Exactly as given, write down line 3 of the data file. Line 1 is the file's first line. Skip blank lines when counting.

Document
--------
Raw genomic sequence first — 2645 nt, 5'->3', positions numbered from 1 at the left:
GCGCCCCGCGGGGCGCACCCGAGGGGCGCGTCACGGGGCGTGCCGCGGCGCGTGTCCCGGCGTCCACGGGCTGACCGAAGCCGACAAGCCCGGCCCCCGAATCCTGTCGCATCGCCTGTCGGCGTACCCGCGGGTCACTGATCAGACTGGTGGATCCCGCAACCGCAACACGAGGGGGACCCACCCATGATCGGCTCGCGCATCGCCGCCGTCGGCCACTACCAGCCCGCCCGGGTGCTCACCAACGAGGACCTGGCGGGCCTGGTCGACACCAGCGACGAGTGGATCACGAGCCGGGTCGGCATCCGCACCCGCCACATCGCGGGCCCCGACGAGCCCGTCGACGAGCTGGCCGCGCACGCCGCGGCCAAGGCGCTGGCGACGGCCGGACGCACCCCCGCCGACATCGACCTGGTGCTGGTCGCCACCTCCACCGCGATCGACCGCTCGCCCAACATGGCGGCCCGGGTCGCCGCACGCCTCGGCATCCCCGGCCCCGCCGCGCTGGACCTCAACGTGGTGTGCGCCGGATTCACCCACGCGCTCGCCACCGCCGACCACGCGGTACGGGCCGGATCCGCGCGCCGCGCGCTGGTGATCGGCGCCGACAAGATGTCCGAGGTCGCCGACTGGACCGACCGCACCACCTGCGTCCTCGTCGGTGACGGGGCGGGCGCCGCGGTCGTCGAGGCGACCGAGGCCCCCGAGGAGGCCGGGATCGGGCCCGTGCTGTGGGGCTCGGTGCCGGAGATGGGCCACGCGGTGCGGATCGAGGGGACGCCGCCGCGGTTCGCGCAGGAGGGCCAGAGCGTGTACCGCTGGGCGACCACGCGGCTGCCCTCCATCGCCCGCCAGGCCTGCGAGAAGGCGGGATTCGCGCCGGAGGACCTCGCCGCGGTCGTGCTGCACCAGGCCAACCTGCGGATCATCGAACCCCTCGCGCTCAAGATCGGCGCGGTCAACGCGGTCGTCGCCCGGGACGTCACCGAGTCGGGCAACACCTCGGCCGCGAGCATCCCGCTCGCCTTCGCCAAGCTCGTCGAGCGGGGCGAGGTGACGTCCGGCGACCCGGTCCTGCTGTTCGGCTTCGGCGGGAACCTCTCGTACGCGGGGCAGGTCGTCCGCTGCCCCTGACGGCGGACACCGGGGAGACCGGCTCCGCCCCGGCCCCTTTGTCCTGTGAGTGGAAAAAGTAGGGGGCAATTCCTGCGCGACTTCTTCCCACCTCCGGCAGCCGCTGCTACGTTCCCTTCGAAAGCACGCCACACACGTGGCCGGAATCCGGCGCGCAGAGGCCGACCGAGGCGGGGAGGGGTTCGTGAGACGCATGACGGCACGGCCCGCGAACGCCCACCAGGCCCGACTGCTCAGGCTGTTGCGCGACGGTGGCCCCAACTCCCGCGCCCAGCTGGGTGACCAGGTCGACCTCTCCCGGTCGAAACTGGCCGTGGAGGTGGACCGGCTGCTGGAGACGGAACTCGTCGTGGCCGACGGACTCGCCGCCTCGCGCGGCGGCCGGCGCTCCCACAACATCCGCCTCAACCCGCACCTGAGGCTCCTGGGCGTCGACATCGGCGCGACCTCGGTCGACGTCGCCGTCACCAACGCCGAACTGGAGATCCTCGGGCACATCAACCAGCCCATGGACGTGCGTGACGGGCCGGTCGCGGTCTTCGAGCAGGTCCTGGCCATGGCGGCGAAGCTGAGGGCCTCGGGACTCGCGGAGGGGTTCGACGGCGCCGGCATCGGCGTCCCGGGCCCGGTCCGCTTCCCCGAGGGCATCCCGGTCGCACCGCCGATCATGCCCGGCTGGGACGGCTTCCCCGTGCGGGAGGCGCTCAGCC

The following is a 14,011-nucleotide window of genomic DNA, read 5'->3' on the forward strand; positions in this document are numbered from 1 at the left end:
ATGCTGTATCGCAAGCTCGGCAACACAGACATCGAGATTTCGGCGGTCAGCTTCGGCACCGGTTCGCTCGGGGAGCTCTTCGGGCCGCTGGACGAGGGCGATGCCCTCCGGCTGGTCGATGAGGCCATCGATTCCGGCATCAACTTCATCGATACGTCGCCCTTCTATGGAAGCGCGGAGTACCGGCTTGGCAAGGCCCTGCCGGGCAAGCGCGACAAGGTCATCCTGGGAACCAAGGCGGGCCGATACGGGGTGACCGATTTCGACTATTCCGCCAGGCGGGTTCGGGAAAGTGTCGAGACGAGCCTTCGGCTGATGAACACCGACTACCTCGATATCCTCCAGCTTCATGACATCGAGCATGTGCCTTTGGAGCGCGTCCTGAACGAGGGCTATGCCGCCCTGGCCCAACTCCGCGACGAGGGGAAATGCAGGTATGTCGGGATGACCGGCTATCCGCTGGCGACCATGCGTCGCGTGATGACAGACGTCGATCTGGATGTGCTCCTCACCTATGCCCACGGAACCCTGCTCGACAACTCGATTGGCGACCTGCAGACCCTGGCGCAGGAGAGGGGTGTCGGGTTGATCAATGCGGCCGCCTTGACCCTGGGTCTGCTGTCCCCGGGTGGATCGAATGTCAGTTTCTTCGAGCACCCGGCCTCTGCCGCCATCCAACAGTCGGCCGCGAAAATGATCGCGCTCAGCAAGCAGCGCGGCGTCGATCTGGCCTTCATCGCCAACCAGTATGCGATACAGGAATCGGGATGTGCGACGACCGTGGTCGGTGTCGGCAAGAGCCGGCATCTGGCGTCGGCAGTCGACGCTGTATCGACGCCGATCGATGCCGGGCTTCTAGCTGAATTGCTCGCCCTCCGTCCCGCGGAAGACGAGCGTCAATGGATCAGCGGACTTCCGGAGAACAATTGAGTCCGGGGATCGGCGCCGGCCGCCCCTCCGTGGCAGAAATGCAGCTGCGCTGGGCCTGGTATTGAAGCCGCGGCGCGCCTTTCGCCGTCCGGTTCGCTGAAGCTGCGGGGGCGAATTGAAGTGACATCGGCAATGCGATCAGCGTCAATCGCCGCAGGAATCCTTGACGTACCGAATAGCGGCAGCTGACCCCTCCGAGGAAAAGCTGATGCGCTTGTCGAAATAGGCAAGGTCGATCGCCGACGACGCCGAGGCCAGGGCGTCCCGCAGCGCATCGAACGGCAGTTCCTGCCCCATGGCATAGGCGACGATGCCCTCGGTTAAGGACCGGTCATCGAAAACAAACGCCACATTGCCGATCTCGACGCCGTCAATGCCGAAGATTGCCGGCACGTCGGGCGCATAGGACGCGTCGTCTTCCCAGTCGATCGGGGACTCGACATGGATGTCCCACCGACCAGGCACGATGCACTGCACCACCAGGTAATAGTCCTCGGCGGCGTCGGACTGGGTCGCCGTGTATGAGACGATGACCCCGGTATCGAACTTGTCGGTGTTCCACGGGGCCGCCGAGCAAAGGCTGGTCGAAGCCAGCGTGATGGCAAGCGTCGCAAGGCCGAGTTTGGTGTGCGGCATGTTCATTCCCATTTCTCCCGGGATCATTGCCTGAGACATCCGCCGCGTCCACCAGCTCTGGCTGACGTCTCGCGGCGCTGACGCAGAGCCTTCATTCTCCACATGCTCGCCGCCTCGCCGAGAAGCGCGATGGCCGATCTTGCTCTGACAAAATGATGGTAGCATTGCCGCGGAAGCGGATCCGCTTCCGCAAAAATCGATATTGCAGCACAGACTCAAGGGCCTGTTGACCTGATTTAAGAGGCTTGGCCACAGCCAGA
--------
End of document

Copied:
The following is a 14,011-nucleotide window of genomic DNA, read 5'->3' on the forward strand; positions in this document are numbered from 1 at the left end: